NAHA -- The Okinawa Prefectural Government is set to sue the national government as early as July demanding a halt to work to relocate U.S. Marine Corps Air Station Futenma within the prefecture, sources close to the prefectural government said.
Gov. Takeshi Onaga is poised to submit the plan on the legal action to the prefectural assembly during a session to be convened in June. If the assembly approves the proposal, the prefectural government will file the suit in July at the earliest. The prefectural government will also file a petition for a provisional injunction to ban the work until the court hands down a ruling on the main lawsuit.
The prefectural assembly is highly likely to give the green light to the lawsuit because the ruling bloc supporting the governor has a majority in the assembly.
The prefectural government's permission for crushing reefs, which is necessary for reclamation work off the Henoko district of Nago, to which the Futenma base is expected to be relocated from Ginowan, expired at the end of March. However, the national government has been continuing the work on the assumption that it does not need to gain permission from the prefecture because the local fisheries cooperative has abandoned its fishing rights in the area.
In late April, the central government also began seawall construction work, the first phase of the reclamation work.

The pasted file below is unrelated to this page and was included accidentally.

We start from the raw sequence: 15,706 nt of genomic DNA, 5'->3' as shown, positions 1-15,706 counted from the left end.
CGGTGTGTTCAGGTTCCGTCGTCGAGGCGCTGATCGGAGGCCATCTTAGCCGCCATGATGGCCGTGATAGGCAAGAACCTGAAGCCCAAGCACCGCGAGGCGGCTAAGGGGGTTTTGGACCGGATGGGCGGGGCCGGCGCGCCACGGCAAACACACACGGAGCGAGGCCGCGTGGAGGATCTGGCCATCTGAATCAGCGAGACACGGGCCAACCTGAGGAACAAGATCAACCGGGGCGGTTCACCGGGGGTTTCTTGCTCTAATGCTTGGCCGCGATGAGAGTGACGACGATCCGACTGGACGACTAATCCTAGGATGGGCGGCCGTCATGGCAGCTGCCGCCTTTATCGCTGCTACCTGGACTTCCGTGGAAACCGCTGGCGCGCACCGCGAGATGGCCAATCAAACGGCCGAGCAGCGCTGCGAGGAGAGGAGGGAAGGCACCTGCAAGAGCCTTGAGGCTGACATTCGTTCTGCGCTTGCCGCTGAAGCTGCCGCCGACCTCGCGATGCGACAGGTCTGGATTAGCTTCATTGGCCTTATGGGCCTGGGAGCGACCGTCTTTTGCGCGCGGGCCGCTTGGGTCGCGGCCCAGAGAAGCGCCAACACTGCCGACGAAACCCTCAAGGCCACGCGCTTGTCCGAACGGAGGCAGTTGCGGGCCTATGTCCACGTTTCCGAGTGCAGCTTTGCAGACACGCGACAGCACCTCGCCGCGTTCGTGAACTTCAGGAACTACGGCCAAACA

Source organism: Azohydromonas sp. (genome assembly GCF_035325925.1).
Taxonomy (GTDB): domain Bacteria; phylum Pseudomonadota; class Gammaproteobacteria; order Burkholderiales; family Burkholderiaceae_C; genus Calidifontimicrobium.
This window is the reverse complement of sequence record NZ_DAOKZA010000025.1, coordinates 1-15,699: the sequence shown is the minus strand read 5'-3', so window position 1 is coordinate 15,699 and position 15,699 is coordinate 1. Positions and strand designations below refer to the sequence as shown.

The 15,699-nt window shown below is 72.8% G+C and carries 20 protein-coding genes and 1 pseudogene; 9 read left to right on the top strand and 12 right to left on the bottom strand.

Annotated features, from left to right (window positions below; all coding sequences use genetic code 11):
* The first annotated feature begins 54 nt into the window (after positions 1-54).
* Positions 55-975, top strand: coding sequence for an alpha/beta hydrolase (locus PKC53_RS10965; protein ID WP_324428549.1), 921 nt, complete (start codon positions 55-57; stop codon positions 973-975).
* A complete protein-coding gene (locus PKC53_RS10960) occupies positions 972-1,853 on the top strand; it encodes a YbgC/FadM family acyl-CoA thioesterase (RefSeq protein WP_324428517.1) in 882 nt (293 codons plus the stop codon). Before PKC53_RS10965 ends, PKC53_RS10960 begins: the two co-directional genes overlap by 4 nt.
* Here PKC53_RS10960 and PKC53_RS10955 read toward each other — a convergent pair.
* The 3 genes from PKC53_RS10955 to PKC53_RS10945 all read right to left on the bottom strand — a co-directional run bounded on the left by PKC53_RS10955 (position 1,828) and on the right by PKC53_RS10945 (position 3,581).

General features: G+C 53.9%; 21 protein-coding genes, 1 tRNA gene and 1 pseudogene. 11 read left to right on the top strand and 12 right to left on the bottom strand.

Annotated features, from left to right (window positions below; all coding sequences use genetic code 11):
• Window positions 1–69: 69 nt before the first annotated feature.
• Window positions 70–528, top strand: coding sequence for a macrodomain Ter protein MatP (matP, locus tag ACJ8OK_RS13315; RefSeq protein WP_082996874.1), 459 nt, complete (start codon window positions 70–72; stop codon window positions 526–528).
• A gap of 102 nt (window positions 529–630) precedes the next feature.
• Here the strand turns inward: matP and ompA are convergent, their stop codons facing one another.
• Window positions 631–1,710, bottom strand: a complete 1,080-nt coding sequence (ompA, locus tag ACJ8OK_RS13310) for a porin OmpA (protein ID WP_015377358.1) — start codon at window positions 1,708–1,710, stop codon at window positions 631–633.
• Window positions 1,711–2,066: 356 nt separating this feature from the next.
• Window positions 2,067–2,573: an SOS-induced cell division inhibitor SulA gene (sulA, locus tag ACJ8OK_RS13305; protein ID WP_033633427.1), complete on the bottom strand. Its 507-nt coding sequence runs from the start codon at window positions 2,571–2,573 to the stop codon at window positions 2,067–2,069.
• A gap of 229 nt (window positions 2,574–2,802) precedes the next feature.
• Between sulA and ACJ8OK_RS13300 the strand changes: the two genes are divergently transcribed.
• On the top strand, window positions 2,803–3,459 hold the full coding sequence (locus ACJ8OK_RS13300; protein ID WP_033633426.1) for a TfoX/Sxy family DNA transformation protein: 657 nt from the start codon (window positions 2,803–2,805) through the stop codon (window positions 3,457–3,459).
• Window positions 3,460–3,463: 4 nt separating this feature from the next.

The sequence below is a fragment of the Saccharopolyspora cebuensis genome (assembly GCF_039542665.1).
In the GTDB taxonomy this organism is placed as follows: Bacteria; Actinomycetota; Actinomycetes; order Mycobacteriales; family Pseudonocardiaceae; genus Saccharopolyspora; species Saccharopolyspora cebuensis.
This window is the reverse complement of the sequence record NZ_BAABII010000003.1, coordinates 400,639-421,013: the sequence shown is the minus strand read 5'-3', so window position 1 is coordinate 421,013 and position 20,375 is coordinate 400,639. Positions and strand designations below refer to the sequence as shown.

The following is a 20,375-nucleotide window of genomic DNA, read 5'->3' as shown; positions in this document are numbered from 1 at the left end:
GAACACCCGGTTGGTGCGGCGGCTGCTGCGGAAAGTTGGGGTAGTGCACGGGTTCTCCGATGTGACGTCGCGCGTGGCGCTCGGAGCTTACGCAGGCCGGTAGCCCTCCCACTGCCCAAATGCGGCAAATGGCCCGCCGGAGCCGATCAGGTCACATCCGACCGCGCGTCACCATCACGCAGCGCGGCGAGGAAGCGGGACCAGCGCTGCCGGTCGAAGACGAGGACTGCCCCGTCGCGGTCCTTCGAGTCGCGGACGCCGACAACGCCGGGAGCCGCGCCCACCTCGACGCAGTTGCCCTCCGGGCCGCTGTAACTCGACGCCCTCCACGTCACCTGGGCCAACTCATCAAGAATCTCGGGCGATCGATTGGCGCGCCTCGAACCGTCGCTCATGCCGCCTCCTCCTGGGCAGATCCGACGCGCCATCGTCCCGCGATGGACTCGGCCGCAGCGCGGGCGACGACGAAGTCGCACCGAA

In response, the prefectural government issued an administrative guidance to the Defense Ministry's Okinawa Defense Bureau on May 29, urging the department to gain permission for crushing reefs. The prefecture asked the bureau to respond to the guidance by June 1.
Since the bureau is poised to continue its work despite the administrative guidance, the prefectural government will begin preparations to launch a suit against the national government.
In a related development, Gov. Onaga said in late March that he intends to withdraw permission issued by his predecessor for reclamation work in the offshore area of Henoko. He is now carefully considering the timing of retracting the permission, according to a high-ranking official of the prefectural government.
In December last year, the Supreme Court upheld lower court decisions that ruled Onaga's earlier revocation of the reclamation permission issued by his predecessor was illegal.
If the prefectural government files a suit seeking a ban on the relocation work, the ongoing conflict between the national and prefectural governments over the base relocation will develop into a fresh legal battle.